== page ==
Fall Guys is pure Saturday evening television

Knockout.

Forget the military mod origins and the Lost-style island lore. Deep down, Battle Royale belongs on TV at 7pm on a Saturday. In between a Simon Cowell putdown and the revelation that there's nothing in the fridge except chicken dippers of unknown provenance. Battle Royale belongs to the Expanded Cheggers Universe, and finally here is a game that knows it. Fall Guys wraps you up in foam and padding and then sends you across a bunch of soft play hellscapes (tautology?) in a fight to find the last Tic-Tac person standing. If this game was a building it would be on the edge of an industrial estate and they would give you grippy socks before you went in. And even then it would still smell of feet.

None of this is a criticism. Fall Guys made my daughter laugh so much and so quickly that it must be a kind of magic - snort-laughing, where giggles get backed up and then come out through the nose. You're dropped into a game with 59 other peanut people and you have to make it to the finish line, or stay out of the slime, or work together in groups to get a ball down an incline or something like that. Complicating things are rotor blades, see-saw platforms, huge plastic fruit tumbling towards you, or something like that.

People are knocked out of the competition after each round and by the end of it a single person, generally dressed as a pigeon or a carton of French fries, is the winner. You can spectate when you get iced, and in between games you can level up and spend in-game points on costumes and unlock stuff on a sort of Battle Pass. The shop rotates stock pretty regularly. It's all rather slick.

Thankfully it's not too slick. There's something really touching about watching the little characters wobble through throngs of their ilk on their way to the finish line. Except in team games you really don't have to think about other players in the same was as you do in, say, Fortnite, so there is a very slight tinge of the loneliness of the long-distance runner to things at times, albeit a long distance runner who's dressed up as a chihuahua for the day.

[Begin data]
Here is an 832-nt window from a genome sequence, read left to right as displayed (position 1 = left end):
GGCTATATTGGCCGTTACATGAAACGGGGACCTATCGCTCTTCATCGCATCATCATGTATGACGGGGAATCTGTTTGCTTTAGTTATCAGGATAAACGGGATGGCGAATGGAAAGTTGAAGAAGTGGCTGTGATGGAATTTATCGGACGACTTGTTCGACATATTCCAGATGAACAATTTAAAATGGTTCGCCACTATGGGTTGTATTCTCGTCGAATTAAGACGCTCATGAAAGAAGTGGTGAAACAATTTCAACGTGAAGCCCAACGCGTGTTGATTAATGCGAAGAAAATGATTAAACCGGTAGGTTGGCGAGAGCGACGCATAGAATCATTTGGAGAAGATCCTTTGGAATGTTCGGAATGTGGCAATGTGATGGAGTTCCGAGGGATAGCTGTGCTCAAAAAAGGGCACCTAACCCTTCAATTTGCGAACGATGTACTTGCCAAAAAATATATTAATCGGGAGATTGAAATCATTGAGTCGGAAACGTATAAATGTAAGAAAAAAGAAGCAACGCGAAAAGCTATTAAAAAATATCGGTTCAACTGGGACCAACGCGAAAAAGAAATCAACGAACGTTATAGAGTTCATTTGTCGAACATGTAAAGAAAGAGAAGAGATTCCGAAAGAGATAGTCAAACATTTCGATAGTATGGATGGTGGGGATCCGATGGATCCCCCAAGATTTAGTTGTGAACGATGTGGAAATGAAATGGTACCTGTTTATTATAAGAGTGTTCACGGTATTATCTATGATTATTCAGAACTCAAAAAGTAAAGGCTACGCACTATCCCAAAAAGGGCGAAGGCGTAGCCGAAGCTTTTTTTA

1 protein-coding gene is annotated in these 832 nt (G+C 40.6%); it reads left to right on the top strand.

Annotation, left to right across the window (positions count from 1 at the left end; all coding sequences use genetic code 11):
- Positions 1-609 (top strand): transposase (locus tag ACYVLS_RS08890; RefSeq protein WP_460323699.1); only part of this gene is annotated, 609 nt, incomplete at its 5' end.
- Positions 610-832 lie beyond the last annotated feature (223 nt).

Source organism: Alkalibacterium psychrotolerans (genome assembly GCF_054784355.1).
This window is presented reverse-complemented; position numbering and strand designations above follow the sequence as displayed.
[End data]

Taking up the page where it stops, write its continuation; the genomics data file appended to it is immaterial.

And some of the events are really excellent. After a run of finish-line affairs with teeter-totters and travelators you'll suddenly find yourself in Hex-a-Gone, where hex tiles drop away in layers the longer you stand on them, so you and thirteen other donuts have to keep moving to stay above the drop.

What this game needs is players, which is why its arrival on PlayStation Plus is such a brilliant move. August will ring out with the sound of snort-laughter and people falling into pools of goop. This is a simple idea but one that's quite smartly done. It's gloriously tacky. It might be a keeper.

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About the author

Christian Donlan

Christian Donlan

Features Editor

Christian Donlan is a features editor for Eurogamer. He is the author of The Unmapped Mind, published as The Inward Empire in the US.

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